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Dining & Drinking

PUBS, PATIOS & BARS: We Bierliebe in Switzerland

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Sometimes drinks just taste better in a particular setting, such as beer with a ballgame in front of it, or a glass of wine with a lush vineyard stretching out to the horizon behind. Such is the case with Bierliebe and Friends, which is nestled along the edge of the River Reuss within paddling distance of Lucerne’s famous covered bridge/causeway.

Lucerne is arguably Switzerland’s prettiest city and the Europe’s oldest timber bridge, Kapellbrücke (Chapel Bridge), which spans the river diagonally and contains a number of historic paintings inside, is its prime attraction. So where better to settle in for in a peaceful and regenerative drink after a few hours of sightseeing? – an experience I was lucky enough to have earlier this month while on a post Air Canada Race 2021 FAM trip excursion.

There are a number of venues chock-a-block to Bierliebe and Friends along the Rathausquai, but one of my colleagues had found this pub/patio a couple of years ago and recommended we return for the service, the beer (and, of course, the view).

As for the former, the owner Vince Vercueil, South African by birth, remembered Ann, and sat with us to chat, explaining that his establishment’s philosophy was “love of beer” and mission to “elevate” Swiss beer, which boasts 1,300 microbreweries.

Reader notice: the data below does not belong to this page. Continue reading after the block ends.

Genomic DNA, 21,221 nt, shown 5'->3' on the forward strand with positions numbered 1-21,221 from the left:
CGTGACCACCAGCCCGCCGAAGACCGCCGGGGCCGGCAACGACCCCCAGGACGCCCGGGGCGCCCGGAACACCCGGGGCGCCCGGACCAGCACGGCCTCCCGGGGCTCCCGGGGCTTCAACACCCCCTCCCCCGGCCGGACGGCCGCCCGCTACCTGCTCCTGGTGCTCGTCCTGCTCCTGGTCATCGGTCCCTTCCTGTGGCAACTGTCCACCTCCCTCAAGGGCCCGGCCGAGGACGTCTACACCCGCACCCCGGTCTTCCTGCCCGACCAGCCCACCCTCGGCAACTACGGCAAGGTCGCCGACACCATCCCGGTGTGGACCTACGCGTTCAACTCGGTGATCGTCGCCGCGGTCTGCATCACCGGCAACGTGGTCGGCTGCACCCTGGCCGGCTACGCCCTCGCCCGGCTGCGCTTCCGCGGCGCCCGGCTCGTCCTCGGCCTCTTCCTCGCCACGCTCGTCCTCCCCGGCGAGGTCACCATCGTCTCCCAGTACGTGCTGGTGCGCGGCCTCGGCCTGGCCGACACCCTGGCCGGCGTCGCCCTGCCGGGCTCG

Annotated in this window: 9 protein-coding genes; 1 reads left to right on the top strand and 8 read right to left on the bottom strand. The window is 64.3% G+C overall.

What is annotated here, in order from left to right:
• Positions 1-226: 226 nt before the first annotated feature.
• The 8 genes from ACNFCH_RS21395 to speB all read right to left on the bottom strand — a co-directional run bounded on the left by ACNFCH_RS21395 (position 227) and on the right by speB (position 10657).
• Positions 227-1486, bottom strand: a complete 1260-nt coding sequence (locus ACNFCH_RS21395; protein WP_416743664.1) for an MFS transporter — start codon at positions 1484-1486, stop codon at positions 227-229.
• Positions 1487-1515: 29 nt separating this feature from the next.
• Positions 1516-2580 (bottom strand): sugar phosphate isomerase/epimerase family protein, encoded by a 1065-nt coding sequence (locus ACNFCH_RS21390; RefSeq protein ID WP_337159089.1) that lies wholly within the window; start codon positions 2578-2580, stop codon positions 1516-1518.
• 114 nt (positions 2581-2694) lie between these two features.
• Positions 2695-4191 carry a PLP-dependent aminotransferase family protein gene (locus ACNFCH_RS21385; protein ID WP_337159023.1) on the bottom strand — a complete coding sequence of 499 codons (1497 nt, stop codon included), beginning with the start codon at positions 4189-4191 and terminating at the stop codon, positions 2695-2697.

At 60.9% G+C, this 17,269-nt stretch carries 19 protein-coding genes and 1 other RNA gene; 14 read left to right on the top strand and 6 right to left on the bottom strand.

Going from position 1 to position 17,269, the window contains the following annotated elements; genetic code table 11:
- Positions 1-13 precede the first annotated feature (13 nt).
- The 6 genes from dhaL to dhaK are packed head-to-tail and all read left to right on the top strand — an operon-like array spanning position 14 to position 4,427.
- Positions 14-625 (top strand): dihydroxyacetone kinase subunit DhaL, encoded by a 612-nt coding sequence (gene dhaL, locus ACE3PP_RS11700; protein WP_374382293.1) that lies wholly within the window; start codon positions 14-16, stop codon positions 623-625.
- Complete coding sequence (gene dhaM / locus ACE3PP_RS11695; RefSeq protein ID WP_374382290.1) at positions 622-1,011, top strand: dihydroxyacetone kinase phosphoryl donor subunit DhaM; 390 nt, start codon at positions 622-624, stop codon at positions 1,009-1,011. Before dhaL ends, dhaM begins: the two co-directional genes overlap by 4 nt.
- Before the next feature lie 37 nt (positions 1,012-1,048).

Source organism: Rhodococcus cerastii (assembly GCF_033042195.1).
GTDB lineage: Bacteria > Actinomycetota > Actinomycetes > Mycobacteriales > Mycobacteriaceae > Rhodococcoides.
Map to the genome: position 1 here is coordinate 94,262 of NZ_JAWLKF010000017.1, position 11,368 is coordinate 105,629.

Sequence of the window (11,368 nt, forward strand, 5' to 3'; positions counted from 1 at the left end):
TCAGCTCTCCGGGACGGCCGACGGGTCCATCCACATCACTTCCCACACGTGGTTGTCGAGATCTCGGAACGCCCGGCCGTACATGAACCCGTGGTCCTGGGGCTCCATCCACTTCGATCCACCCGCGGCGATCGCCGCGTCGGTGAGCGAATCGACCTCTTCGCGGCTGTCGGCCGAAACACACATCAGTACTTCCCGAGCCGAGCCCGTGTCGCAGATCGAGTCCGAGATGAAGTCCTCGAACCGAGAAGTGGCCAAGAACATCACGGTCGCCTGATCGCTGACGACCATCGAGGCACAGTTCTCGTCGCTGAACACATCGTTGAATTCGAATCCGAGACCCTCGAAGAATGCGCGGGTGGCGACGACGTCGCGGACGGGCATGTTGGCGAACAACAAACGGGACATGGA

To that end, Bierliebe doesn’t serve pints or pitchers, rather unique two- and four-decilitre glasses (typical is three), and sampler flights (four glasses). “You won’t get drunk here,” Vercueil laughed, adding, “We’re not a Saturday evening address.” He notes that much of the pub’s clientele is local, despite its prime location on the town’s tourist trail, which helped the business survive the pandemic.

There are 12 local Swiss craft beers on tap to try, ranging from wheat, sour and stouts, to lagers and IPA. There is also wine, cider, whisky, and gin.

“You have a lot of people who want to discuss (Swiss) beer and there’s always someone here to do it,” says Vercueil.

Food is similarly locally sourced with burgers courtesy of a neighbourhood butcher and custom bread made at a local bakery. The “Swiss” gourmet hotdogs and bratwurst also earn raves.

Patrons can sit inside, with some window views of the bridge, but the patio on the Rathausquai provides the most desirable setting.

In sum, its attributes have garnered awards for Bierliebe and Friends. Add to it my distinguished blessing, and, hopefully soon, yours.

The Pub is open daily from 11:30 a.m. and is easy to find. You’ll see it from the bridge.

With glass purposefully in hand, we at Travel Industry Today continue our series on some of the planet’s best bars, patios and rooftop venues. For more articles in the series, click here:

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First published at Travel Industry Today

First published at TravelNewsHub.com – Global Travel News

TORONTO PATIO GOES AGAINST THE GRAIN

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Toronto’s downtown waterfront isn’t the most user-friendly, with copious condos, office complexes, still-working industrial port businesses, and airport blighting the limited space of Harbourfront. But with one’s back to the city, looking out onto Lake Ontario, the harbour and encompassing islands are surprisingly idyllic – which is why a rare restaurant-patio like Against the Grain is worth its weight in gold.